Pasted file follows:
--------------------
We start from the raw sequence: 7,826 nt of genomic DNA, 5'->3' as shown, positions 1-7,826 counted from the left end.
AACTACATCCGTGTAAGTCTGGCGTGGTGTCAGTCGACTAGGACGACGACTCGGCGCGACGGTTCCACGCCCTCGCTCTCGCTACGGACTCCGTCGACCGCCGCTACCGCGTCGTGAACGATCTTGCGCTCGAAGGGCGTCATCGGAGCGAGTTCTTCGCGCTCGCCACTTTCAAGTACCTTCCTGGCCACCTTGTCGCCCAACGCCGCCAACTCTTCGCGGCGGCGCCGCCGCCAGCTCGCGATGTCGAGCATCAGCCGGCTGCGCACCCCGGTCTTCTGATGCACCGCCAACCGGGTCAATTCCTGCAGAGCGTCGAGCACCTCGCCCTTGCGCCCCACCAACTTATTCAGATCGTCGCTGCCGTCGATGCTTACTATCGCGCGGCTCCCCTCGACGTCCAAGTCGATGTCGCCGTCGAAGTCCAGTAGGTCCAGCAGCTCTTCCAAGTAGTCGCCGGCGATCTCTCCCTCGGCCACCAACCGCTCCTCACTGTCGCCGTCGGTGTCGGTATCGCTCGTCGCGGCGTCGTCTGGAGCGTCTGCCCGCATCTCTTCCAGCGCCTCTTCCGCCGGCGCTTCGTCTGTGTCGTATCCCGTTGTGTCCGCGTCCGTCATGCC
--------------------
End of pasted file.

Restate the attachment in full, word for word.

We start from the raw sequence: 7,826 nt of genomic DNA, 5'->3' as shown, positions 1-7,826 counted from the left end.
AACTACATCCGTGTAAGTCTGGCGTGGTGTCAGTCGACTAGGACGACGACTCGGCGCGACGGTTCCACGCCCTCGCTCTCGCTACGGACTCCGTCGACCGCCGCTACCGCGTCGTGAACGATCTTGCGCTCGAAGGGCGTCATCGGAGCGAGTTCTTCGCGCTCGCCACTTTCAAGTACCTTCCTGGCCACCTTGTCGCCCAACGCCGCCAACTCTTCGCGGCGGCGCCGCCGCCAGCTCGCGATGTCGAGCATCAGCCGGCTGCGCACCCCGGTCTTCTGATGCACCGCCAACCGGGTCAATTCCTGCAGAGCGTCGAGCACCTCGCCCTTGCGCCCCACCAACTTATTCAGATCGTCGCTGCCGTCGATGCTTACTATCGCGCGGCTCCCCTCGACGTCCAAGTCGATGTCGCCGTCGAAGTCCAGTAGGTCCAGCAGCTCTTCCAAGTAGTCGCCGGCGATCTCTCCCTCGGCCACCAACCGCTCCTCACTGTCGCCGTCGGTGTCGGTATCGCTCGTCGCGGCGTCGTCTGGAGCGTCTGCCCGCATCTCTTCCAGCGCCTCTTCCGCCGGCGCTTCGTCTGTGTCGTATCCCGTTGTGTCCGCGTCCGTCATGCC